Makarska is the «capital» of Makarska Riviera. This Croatian resort with population of 14000 thousand people is located in the Middle Dalmatia (Central Part of Adriatic coast) between towns of Dubrovnik and Split. Makarska, being one of the best resorts of Mediterranean, is the cultural, tourist and economic center of Croatia.
The town is placed in a narrow line between Biokovo Mountains (its highest point is St. Jurai) inside a beautiful natural park. The Cape of St. Peter divides the shore into two coves. The eastern cove between the Capes of Osejava and St. Peter contains a port and yacht docks, and the western cove is a resort area with beaches and long promenade quay called «Marineta» along which cafes, restaurants and stores are located. This place is noted for clean sea, primeval nature, hospitality and cordiality of the locals. Besides, thanks to soft climate you can enjoy all possible water sports almost all-year-round.
Makarska is connected to the largest Croatian cities by buses and you can easily get to Sumatrin on the Brac Island by ferry.
You should visit the Old Town with its traditional Dalmatian architecture and narrow paved streets. You will find the Church of St. Mark built in the 18th century at the Kasic-Melosic Square and one more church of the same name at the Cape of St. Peter. It was built in the beginning of the 14th century and then completely destroyed. At the end of the 17th century it was rebuilt as a baroque church. 1962 was one more crucial year for it – the church was heavily damaged by an earthquake. The reconstruction works were completed only in 1992.
The Franciscan Monastery in the south-east of the Old town was built in the 15th century. It survived multiple reconstructions. Nowadays some of its wine cellars are used by the seashells museum.
Excavations showed that the coastal settlement existed in this region in the time of the Roman Empire and in 533 the bishopric was established in the village which was called Mukurum.
Throughout the 7th century the coastline Весь was populated by Slavic tribes – neretvans (named after Neretva River near Makarska Riviera). Neretvans defeated the Venetian fleet of Peter Kandian in September of 887 and it forced Venice to pay scat to sail in their local waters. Nevertheless the power of Slavs gave out soon. This land was fought for by Slavs, Venetians, Bosnians and the Hungarian-Croatian Kings during a few following centuries. On the 15th – 16th century Makara was a battlefield for Venice and Ottoman Empire.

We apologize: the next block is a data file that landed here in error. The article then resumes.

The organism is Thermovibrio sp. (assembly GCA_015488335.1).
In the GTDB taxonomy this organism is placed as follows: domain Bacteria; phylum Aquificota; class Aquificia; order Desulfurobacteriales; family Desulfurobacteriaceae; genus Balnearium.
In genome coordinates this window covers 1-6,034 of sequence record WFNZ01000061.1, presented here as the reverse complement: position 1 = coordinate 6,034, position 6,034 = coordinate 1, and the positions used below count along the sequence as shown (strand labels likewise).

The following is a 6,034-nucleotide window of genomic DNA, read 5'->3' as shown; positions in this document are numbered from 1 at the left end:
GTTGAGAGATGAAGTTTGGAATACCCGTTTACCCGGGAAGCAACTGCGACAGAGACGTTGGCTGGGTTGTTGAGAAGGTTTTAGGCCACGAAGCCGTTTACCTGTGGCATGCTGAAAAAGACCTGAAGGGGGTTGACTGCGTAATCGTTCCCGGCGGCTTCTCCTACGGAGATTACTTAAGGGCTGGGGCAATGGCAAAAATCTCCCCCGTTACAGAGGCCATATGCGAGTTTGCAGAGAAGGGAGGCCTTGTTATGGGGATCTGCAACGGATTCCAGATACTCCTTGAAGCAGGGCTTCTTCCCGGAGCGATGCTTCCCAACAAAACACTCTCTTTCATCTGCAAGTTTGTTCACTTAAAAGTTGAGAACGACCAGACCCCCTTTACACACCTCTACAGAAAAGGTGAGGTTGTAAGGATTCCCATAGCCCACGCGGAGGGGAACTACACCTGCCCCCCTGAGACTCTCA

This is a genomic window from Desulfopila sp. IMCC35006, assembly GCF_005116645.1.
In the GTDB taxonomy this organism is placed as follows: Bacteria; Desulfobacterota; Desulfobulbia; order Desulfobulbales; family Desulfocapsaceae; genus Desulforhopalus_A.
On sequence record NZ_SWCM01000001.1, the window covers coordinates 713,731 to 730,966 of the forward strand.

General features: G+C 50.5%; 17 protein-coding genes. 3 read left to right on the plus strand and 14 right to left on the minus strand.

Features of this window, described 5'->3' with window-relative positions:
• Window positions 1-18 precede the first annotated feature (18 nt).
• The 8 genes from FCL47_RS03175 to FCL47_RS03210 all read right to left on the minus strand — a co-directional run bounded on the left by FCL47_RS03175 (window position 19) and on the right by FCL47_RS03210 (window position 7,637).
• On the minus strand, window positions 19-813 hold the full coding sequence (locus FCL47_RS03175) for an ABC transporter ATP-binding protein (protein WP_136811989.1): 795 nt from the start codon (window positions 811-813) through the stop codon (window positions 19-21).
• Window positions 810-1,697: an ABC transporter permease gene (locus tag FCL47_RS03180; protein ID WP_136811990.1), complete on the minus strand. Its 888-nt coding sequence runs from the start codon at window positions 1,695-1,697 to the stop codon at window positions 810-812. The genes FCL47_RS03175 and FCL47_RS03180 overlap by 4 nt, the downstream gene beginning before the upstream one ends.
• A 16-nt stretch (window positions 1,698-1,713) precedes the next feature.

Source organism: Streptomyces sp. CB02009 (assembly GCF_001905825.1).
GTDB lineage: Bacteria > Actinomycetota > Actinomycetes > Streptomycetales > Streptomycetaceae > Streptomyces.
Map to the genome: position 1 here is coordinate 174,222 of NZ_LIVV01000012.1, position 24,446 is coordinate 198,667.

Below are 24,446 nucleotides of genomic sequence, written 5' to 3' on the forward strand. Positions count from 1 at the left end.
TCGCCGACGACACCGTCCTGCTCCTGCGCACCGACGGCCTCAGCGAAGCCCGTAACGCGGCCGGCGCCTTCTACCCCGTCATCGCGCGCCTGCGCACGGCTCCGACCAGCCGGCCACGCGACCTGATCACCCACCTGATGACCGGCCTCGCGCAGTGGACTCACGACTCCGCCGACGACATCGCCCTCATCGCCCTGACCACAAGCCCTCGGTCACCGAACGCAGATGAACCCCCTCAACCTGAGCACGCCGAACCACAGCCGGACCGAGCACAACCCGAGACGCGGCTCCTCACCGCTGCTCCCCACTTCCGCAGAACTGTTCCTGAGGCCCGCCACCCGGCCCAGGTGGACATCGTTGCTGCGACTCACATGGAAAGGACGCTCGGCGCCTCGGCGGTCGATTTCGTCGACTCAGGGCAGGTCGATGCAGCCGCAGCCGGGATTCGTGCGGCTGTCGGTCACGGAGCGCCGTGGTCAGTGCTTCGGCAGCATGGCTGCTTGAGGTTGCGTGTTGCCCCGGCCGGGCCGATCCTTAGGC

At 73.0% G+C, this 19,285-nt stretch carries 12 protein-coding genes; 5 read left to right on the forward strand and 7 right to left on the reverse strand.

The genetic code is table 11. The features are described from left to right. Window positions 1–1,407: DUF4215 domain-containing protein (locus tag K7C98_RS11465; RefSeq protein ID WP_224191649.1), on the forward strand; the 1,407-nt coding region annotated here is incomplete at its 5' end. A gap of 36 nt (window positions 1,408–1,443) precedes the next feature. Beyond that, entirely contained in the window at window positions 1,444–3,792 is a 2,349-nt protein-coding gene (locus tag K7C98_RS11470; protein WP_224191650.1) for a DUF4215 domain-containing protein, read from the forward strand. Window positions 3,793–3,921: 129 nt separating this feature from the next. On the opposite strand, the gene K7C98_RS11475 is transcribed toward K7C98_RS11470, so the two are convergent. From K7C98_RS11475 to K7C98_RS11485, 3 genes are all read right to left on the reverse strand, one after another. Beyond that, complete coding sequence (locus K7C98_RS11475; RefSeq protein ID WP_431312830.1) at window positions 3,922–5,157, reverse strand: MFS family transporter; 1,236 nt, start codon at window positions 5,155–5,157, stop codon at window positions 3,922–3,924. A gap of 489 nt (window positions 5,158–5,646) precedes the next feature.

The Turkish won in the middle of the 16th century and ruled Makarska for more than 100 years – that was the time when it became one of the major strong coastal forts which managed to repell numerous attacks of the Venetians. But then, in 1466 the Venetians conquered mkarska again and it officially became a part of the Venetian Empire 30 years after that. During the following 100 years the town expanded and became one of the key locations for Dalmatia and also a place where many on-land and sea trade routes crossed.
After that Makarska was became a part of Croatia at the end of the 18th century and than they both joined Austria. During that period of history of the town it was ruled by the French for a short time but in 1831 it returned under the jurisdiction of Austria.
The first tourist hotel opened in Makarska in 1914 but the town saw its real prime in the 1970s (so did Makarska Riviera). After the collapse of Republic Yugoslavia (in 1990) Makarska and Makarska Riviera became a part of the independent Croatia.
Unlike many other towns of Croatian Dalmatia, Makarska wasn’t heavily damaged during the Balkan wars of 19990s. When the war was over the town and its travel industry saw rapid development. Nowadays Makarska Riviera is one of undisputable leaders of Croatian travel industry.